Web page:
Friends and Family Part
Nineteen eigthy-two ended by giving our
dear friends a ride to the airport. Nineteen eighty-four started by picking
up our same friends from the airport. As we walked to the car David said,
"We were gone the entire year of 1983. We never set foot in America
in 1983." They had just returned from a one-year teacher exchange
also acknowledged, "It's been a tough year for you."
Gail's Dad, Ralph
In the middle of May 1983, the phone call
came that Gail's father
had died. He was a great farmer and he died climbing into his tractor.
Gail and Becky boarded a plane the next day to be with her mother and
attend the funeral.
weeks later, Denvy, Darron, Marc and their cousin, Steve, drove to North
Dakota in the new pickup they
had bought that spring. It was one time when the border inspector going
into North Dakota asked them to come into the office. Denvy asked why
we looked suspicious. The answer: a bearded man
with two young boys, one being African American, a very long haired young
man and a pickup registered to another--Gail. Yeap, that'll do it! Later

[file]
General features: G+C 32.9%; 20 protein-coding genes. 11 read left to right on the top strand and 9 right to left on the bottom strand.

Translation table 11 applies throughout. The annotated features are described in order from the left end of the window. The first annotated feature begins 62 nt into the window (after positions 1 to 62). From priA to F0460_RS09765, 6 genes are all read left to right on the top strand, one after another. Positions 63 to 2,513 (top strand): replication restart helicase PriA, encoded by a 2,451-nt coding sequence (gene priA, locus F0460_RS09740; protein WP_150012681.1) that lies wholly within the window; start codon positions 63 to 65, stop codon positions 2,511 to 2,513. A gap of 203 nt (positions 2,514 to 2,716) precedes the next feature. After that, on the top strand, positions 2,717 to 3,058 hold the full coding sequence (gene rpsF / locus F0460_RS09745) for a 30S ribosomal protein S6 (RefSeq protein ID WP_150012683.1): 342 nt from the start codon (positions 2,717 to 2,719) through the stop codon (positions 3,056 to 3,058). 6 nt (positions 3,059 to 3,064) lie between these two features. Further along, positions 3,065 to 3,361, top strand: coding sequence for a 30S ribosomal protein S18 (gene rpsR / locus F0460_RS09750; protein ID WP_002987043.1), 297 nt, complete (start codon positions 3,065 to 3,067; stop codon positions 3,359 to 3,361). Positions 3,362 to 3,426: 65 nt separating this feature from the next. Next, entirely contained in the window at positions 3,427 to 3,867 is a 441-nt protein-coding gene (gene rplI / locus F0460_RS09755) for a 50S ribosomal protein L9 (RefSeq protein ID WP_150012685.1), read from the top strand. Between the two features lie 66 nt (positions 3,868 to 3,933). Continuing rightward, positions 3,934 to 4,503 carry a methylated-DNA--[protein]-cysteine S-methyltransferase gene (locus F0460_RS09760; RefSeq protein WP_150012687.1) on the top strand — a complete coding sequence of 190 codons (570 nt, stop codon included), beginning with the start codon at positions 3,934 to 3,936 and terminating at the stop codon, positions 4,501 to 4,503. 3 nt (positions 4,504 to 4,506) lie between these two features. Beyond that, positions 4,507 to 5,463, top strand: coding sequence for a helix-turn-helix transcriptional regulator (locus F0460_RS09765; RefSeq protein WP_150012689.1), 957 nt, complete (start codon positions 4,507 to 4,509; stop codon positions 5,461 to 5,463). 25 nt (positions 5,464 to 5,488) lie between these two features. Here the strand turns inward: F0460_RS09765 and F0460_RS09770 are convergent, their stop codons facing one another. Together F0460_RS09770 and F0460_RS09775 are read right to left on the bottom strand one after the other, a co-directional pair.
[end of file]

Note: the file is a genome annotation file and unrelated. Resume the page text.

that month, Gail's family gathered again to celebrate Gail's mother, Ellen's
It was about the last day of August when
a similar phone call came. Denvy's uncle Lenhard and his sister Elsie
had died of a poisonous gas affixiation at the bottom of their silo. In
preparation for harvesting corn and storing it as silage in a dug-silo,
Elsie had gone into the silo to clean it. She collapsed and when Lenhard
went to help her out, he too was overcome by the gas. Denvy's mother found
them several days later after some time when they didn't answer their
month later Denvy flew to North Dakota to help prepare for a farm auction.
The Methodists Appear in Trapper Creek
After Saxowskys returned home from their
twirlwind trip to the Lower 48, there were comments in the community that
it would have been nice if there were a "mainline" church in
the area when the high school
math teacher died that spring. Denvy wrote a letter to the Presbyterian
executive who handed to a Methodist peer whose office was in the same
builiding. The Methodists already had a plan in action and so the letter
was handed to a minister wha was appointed to start churches along the
Parks Highway which included Trapper Creek. Jack Christian answered the
letter with a phone call and a visit the next day. The next day, Sunday,
the first service of the Trapper Creek Methodist Fellowship occured.
Denvy and Gail found a piece of land and the Methodist denomination found
a portable building a year later.